Since I last blogged about the LGBTQ & Friends Network at the Institute of Education, we have made great leaps! We have regular meetings and have a presence on the IOE staff and student intranet (which we hope will eventually be moved to the outward facing website) and have begun arranging events as part of LGBT History Month in February. We will have a cake stall in the foyer of the Institute on the 5th and 6th of Feb, to raise awareness, there will be some displays relating to LGBT History Month in the Library and Archives, and we are extremely pleased to be hosting a talk by Shaun Dellenty:

email: LGBTQ@ioe.ac.uk
twitter: @IOELGBTQ  

Brave New World?

Hello all, and happy new queer!

Just a quick plug for this event at the London Metropolitan Archives on February 16th, this is the tenth anniversary of the LGBT History, Archives and Culture Conference and boasts a great wealth of speakers. It’s happening at the Guildhall Art Gallery, see the programme beneath. Click on the images to enlarge, I hope to see you there!

LGBT History Month pre-launch at Bletchley Park

Yesterday I joined Jan Pimblett and others from the London Metropolitan Archives at the LGBT History Month pre-launch event at Bletchley Park. We peopled a stall during the day, and then attended the evening programme of events.

Speakers for the evening included Nigel Tart, who spoke about using LGBT themes in Maths lessons, Elly Barnes (No.1 on the IoS Pink List 2011!) who gave an empowering talk about making schools LGBT friendly and Kirsty Horrocks, a prison officer and member of GALIPS (Gays and Lesbians in the Prison Service), Norwich Pride Choir provided some beautiful entertainment, (including interpretations of coming out stories written in 140 characters!) and ended with a stirring speech by the nephew of Alan Turing, Sir John Dermot Turing.

It was a great day, and aside from the enjoyment and community that LGBT History Month provides, a key theme was that primarily, thanks to LGBT History Month, and Schools Out and some of the fantastic pioneers and activists that were present, young lives are being saved.

Horace Walpole’s Strawberry Hill

There are two potential strands of LGBT interest that could be developed at Strawberry Hill, taking advantage of the lightness and the weight that this audience group can be approached with.

The LGBT and queer heritage of the house is intangible; the challenge is to bring this heritage to the surface. The National Trust, for example, is slowly beginning to embrace more daring ventures to include this audience group, with recent developments at Nyman’s House, where an artist and curator was invited to perform interventions to uncover the story of a gay former resident, and the ‘Soho Stories’ smartphone app, which is a guided audio tour around the popular LGBT-friendly streets of Soho, London.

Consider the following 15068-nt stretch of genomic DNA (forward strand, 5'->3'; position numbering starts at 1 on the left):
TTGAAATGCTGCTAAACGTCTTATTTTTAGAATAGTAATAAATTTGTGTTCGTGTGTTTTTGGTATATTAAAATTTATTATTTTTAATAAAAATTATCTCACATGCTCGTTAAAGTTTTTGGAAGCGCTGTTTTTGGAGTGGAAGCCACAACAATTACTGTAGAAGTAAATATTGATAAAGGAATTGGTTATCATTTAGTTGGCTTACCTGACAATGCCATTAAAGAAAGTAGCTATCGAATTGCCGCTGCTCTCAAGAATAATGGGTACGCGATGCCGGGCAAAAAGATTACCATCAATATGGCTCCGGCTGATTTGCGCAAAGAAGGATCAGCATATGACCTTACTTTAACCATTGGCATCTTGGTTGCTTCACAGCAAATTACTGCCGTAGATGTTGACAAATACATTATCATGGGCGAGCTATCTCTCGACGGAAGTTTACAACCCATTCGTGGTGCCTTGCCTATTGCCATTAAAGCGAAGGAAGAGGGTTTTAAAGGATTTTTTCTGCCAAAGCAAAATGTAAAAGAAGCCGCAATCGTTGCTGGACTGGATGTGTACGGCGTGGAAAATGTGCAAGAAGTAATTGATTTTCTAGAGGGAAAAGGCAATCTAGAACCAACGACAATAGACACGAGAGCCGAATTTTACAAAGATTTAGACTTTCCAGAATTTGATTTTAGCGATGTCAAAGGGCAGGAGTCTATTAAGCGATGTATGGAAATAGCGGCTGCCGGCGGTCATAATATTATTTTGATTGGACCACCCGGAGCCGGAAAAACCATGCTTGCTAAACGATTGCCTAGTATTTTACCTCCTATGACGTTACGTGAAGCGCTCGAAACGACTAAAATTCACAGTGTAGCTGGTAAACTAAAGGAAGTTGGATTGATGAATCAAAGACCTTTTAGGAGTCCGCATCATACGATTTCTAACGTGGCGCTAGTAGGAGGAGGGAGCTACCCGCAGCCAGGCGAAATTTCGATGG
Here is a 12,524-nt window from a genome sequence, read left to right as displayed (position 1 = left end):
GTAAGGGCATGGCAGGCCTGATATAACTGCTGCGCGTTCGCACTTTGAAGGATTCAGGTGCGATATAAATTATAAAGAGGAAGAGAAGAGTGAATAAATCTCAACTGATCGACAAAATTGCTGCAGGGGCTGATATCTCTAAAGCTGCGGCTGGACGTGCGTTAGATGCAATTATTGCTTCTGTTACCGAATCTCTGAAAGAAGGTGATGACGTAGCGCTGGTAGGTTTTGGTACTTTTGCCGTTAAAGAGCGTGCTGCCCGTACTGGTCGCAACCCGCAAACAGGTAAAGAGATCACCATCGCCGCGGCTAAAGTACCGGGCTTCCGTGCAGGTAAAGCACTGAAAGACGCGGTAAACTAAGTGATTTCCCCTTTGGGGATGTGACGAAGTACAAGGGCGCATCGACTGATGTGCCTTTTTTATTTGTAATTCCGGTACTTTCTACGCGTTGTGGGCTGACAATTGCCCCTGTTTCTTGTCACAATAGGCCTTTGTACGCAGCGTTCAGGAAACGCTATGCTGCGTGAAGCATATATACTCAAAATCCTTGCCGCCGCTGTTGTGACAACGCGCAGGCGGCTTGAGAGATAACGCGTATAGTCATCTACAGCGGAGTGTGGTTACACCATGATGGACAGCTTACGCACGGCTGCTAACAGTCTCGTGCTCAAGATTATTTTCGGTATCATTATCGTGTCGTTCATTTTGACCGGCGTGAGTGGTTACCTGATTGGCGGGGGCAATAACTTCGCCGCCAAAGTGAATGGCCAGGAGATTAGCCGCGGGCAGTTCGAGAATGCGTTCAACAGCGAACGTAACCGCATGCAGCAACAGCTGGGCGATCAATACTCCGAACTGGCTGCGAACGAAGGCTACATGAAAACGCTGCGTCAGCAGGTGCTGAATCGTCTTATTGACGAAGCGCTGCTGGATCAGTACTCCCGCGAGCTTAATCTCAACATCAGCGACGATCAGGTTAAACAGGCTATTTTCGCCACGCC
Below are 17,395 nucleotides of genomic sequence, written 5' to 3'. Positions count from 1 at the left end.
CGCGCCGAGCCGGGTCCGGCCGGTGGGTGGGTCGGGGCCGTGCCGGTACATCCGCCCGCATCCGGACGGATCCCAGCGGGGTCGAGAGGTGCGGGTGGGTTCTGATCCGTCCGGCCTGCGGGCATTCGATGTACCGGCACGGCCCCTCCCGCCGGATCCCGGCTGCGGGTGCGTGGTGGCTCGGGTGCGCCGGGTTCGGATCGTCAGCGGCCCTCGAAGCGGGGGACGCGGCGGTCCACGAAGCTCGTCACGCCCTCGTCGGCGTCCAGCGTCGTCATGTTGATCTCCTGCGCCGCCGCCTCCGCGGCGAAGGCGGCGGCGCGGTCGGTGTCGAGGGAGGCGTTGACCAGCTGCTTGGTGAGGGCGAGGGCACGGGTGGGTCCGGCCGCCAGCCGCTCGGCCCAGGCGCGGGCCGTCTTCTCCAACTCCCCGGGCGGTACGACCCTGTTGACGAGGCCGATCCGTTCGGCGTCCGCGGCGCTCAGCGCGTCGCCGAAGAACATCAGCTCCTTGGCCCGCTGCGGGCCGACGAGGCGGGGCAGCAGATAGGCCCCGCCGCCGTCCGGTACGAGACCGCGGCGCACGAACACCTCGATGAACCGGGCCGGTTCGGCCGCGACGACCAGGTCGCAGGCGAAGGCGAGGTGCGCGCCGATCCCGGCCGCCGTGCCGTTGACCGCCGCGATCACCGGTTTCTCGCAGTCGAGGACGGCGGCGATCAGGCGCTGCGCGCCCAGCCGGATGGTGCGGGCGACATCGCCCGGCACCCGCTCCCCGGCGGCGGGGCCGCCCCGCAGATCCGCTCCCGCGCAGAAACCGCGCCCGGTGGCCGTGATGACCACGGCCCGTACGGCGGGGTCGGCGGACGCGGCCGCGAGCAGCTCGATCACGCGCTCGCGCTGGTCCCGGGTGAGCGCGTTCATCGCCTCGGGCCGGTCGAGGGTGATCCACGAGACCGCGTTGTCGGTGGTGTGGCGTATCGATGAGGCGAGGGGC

The first strand is around the idea of social justice. Richard Sandell and others have looked with some depth at the potential museums, galleries and country houses have in reaching out to marginalised or “difficult-to-reach” groups. The Museums Association are currently looking at the idea of the ‘just’ museum, considering social justice at the very core of all institutions do. They are also looking ahead to ‘the museum in 2020’ and at how museum professionals can strive to reach the goal of being inclusive by that time.

There is great value in Strawberry Hill House as place, or as a safe space. In my MA dissertation I looked at how women’s collections in archives can be used for outreach and education and found, through looking at other institutions, particularly at the Women’s Art Library at Goldsmiths, that the library is valued as a space for women, with many groups using it as a base for discussion, workshops and debate. Strawberry Hill could become such a space for LGBT groups. It could be the venue for conferences looking at Horace Walpole’s sexuality (on which George Haggerty, Timothy Mowl and others have written about), queer identity in the 18th century, the queer gothic and queer aesthetic. It could also play home to LGBT books clubs, discussion groups and study days looking at, for example, the potentially homoerotic content of Walpole’s correspondence. Strawberry Hill could celebrate LGBT Pride over summer, sending a strong message that this is an audience group worthy of acknowledging and worthy of celebrating.

While we cannot assume to know of Walpole’s sexuality, his life and his home unpack and undo notions of heteronormativity and resist normative sexual values, this discussion is one that is worth exploring further.